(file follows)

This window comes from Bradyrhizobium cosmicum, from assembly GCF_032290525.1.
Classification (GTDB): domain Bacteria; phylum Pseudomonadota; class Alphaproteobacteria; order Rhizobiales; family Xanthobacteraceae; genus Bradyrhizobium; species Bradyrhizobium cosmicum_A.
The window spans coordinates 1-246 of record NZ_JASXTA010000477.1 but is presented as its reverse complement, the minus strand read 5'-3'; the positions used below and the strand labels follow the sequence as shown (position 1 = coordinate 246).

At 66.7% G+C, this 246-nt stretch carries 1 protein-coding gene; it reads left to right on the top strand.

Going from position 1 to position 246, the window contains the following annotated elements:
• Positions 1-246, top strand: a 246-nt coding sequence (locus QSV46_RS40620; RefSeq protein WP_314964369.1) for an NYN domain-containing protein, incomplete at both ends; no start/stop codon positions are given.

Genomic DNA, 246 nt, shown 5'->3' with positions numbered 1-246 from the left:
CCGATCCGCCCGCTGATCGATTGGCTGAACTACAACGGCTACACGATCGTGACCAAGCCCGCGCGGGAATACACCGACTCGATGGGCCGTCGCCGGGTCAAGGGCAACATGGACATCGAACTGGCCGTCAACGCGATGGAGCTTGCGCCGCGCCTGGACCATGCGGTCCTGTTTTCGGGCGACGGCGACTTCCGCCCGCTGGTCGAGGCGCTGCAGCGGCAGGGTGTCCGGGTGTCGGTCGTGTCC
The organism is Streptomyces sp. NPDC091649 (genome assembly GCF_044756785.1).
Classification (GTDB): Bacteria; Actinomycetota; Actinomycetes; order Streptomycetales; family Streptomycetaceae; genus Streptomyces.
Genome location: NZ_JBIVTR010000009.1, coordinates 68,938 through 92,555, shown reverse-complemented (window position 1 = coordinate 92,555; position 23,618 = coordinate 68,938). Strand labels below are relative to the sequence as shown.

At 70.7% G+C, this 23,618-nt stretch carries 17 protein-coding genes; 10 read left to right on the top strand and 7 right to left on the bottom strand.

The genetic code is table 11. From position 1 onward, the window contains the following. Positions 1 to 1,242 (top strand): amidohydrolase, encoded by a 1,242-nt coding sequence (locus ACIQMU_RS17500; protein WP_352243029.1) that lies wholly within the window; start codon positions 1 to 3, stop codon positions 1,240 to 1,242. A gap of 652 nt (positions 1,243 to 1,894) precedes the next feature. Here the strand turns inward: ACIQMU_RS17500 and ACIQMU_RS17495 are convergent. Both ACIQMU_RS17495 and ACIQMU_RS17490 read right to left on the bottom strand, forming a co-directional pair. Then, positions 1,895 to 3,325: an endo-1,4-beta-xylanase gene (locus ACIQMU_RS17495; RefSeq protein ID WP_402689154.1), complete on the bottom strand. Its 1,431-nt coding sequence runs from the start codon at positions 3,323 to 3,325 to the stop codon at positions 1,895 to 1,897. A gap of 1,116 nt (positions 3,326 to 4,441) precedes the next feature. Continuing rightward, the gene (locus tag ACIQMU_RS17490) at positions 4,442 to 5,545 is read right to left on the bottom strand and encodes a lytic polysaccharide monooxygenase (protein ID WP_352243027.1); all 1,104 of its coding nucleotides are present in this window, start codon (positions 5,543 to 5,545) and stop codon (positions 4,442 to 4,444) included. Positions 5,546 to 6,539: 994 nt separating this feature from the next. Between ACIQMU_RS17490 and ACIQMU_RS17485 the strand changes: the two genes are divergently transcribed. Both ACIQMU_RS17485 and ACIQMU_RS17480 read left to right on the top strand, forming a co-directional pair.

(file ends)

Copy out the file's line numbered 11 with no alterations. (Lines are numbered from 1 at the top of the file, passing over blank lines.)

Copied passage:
Genome location: NZ_JBIVTR010000009.1, coordinates 68,938 through 92,555, shown reverse-complemented (window position 1 = coordinate 92,555; position 23,618 = coordinate 68,938). Strand labels below are relative to the sequence as shown.